The election’s over and the cable newsies will soon be scrambling to fill air time once again. So, could this be good news for some struggling broadcasters?
While the broadcast biz has suffered through a lethargic autumn, it’s been a banner fall for cable news. Fox News Channel was the top-rated cable network in primetime for most of September and October, and competitors CNN and MSNBC surged as well.
It’s reasonable to assume that at least some of the viewers who gravitated toward Anderson Cooper, Bill O’Reilly and Keith Olbermann will now be looking for some good old fashioned scripted storytelling.
Sure, the audience for cable news is generally regarded as older, but that changed some this fall. According to Nielsen, while the Big Four have seen their combined 18-49 delivery this fall decline by 1.9 ratings points (11.9 vs. 13.8), the combined rating for the cable news nets has spiked by 1.1 points (1.7 vs. 0.6).
Also, the average median age for the cable news nets in primetime has drifted down — to 59.3 years from 61.5 years at this time in 2007.
Digging deeper, Nielsen also reports a notable increase in audience duplication between the broadcast networks and the cable news nets. The percentage of regular broadcast viewers who watched at least one hour of the cable news nets has jumped from 26% last fall to 33% this fall.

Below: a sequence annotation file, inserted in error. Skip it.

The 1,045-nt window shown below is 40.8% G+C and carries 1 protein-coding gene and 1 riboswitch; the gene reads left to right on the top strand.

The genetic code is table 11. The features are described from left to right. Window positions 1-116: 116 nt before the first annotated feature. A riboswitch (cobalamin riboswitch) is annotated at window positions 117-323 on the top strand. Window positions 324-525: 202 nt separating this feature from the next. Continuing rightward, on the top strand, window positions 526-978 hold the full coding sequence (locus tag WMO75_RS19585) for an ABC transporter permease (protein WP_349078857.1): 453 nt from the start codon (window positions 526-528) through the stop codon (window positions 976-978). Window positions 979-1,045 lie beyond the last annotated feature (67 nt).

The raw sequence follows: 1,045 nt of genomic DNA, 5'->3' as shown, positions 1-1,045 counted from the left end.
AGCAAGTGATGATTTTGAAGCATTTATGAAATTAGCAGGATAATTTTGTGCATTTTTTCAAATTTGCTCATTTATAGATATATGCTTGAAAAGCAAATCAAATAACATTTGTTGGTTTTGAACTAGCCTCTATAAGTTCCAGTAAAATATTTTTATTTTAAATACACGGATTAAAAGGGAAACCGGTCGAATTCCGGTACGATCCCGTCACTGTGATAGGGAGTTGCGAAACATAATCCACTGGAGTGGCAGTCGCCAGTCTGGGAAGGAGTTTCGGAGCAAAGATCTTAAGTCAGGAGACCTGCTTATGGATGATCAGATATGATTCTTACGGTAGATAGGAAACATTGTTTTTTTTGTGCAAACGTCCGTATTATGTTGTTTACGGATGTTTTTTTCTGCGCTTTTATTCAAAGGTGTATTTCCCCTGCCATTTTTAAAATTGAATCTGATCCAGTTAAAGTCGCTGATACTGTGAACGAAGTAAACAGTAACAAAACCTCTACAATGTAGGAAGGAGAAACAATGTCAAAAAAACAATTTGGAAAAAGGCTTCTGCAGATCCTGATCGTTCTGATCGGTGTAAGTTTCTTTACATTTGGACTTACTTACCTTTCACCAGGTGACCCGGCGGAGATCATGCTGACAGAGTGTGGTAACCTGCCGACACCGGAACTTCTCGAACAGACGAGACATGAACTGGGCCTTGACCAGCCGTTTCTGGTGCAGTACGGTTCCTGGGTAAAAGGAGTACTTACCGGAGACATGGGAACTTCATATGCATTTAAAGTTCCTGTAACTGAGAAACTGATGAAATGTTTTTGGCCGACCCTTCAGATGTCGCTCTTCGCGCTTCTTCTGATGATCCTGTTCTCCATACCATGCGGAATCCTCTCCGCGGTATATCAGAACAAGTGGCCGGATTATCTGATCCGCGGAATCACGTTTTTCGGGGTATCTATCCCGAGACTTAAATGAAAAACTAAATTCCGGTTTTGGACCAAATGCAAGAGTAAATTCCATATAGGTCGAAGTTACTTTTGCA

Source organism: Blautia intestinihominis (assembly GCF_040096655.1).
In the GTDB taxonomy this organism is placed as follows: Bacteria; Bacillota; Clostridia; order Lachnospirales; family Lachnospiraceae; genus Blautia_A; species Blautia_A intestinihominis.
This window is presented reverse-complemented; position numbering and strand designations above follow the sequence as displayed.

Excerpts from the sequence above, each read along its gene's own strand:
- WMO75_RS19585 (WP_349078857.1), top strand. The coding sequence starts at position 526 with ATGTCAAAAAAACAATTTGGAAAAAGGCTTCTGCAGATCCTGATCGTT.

All of this could be especially good news for ABC and NBC. Ratings for these nets’ serialized skeins like “Grey’s Anatomy,” “Heroes” and “Dirty Sexy Money” are off sharply — perhaps a sign that auds found the action more compelling on “As the Election Turns.”
ABC and NBC also draw the most upscale and educated viewers among the broadcast nets, the same aud that tends to be drawn to cable news.
While the Alphabet and Peacock have struggled this fall, CBS has surprised many by ascending to first place among adults 18-49 — primarily by holding steady while its rivals have crumbled.
The Eye has climbed to the top of the heap by sticking to its “comfort food” shows that revolve around cops putting away the bad guys and comedies with familiar beats. These skeins have proven very popular among adults of all ages, but they’re not all that big with upscale, educated crowds.
It’s also worth noting that CBS lags behind ABC and NBC in news ratings, so it doesn’t figure to pick up as many straying viewers as its rivals — and its core aud was less likely to flee in the first place.
There’s no way to know for sure if the news nets can hold on to some of their new viewers or if these auds will eventually find their way back to their broadcast faves.
People, after all, aren’t going to suddenly become fans of “Pushing Daisies” or “Lipstick Jungle” just because the election is over. But it will be worth keeping an eye on upcoming weeks if programs on ABC and NBC start gaining ground on their CBS counterparts.